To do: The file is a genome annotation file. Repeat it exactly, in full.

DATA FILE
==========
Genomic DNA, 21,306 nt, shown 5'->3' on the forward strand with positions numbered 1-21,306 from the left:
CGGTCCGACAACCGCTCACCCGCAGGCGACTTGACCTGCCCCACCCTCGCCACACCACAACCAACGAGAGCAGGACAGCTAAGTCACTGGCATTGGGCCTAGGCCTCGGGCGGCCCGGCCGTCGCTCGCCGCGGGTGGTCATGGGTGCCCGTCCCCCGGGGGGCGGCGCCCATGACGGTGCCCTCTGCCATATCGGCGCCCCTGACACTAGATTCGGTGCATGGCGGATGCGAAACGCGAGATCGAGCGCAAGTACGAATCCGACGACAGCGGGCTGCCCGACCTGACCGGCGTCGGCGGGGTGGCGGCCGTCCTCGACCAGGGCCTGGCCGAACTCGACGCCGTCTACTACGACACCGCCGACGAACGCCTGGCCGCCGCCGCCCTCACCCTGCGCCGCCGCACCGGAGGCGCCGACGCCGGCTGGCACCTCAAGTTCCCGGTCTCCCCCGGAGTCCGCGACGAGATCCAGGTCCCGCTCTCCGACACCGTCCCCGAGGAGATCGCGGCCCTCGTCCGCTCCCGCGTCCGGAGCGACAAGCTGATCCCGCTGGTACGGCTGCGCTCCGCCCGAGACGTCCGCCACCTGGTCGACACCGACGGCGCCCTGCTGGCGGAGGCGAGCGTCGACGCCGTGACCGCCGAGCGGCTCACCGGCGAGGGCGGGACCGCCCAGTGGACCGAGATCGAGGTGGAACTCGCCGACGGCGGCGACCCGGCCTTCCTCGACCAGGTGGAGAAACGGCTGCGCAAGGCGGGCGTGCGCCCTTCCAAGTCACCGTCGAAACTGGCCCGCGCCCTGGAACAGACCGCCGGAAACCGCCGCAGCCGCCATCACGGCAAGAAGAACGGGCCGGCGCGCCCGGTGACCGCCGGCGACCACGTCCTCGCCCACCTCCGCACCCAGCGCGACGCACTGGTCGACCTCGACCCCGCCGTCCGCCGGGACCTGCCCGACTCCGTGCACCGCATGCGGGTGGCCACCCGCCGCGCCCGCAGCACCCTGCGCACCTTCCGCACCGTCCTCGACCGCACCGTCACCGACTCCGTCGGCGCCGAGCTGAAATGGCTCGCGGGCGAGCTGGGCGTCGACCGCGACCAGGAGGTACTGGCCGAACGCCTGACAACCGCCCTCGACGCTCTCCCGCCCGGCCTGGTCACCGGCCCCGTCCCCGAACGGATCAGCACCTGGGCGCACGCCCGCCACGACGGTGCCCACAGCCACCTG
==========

Genomic DNA, 21,306 nt, shown 5'->3' on the forward strand with positions numbered 1-21,306 from the left:
CGGTCCGACAACCGCTCACCCGCAGGCGACTTGACCTGCCCCACCCTCGCCACACCACAACCAACGAGAGCAGGACAGCTAAGTCACTGGCATTGGGCCTAGGCCTCGGGCGGCCCGGCCGTCGCTCGCCGCGGGTGGTCATGGGTGCCCGTCCCCCGGGGGGCGGCGCCCATGACGGTGCCCTCTGCCATATCGGCGCCCCTGACACTAGATTCGGTGCATGGCGGATGCGAAACGCGAGATCGAGCGCAAGTACGAATCCGACGACAGCGGGCTGCCCGACCTGACCGGCGTCGGCGGGGTGGCGGCCGTCCTCGACCAGGGCCTGGCCGAACTCGACGCCGTCTACTACGACACCGCCGACGAACGCCTGGCCGCCGCCGCCCTCACCCTGCGCCGCCGCACCGGAGGCGCCGACGCCGGCTGGCACCTCAAGTTCCCGGTCTCCCCCGGAGTCCGCGACGAGATCCAGGTCCCGCTCTCCGACACCGTCCCCGAGGAGATCGCGGCCCTCGTCCGCTCCCGCGTCCGGAGCGACAAGCTGATCCCGCTGGTACGGCTGCGCTCCGCCCGAGACGTCCGCCACCTGGTCGACACCGACGGCGCCCTGCTGGCGGAGGCGAGCGTCGACGCCGTGACCGCCGAGCGGCTCACCGGCGAGGGCGGGACCGCCCAGTGGACCGAGATCGAGGTGGAACTCGCCGACGGCGGCGACCCGGCCTTCCTCGACCAGGTGGAGAAACGGCTGCGCAAGGCGGGCGTGCGCCCTTCCAAGTCACCGTCGAAACTGGCCCGCGCCCTGGAACAGACCGCCGGAAACCGCCGCAGCCGCCATCACGGCAAGAAGAACGGGCCGGCGCGCCCGGTGACCGCCGGCGACCACGTCCTCGCCCACCTCCGCACCCAGCGCGACGCACTGGTCGACCTCGACCCCGCCGTCCGCCGGGACCTGCCCGACTCCGTGCACCGCATGCGGGTGGCCACCCGCCGCGCCCGCAGCACCCTGCGCACCTTCCGCACCGTCCTCGACCGCACCGTCACCGACTCCGTCGGCGCCGAGCTGAAATGGCTCGCGGGCGAGCTGGGCGTCGACCGCGACCAGGAGGTACTGGCCGAACGCCTGACAACCGCCCTCGACGCTCTCCCGCCCGGCCTGGTCACCGGCCCCGTCCCCGAACGGATCAGCACCTGGGCGCACGCCCGCCACGACGGTGCCCACAGCCACCTG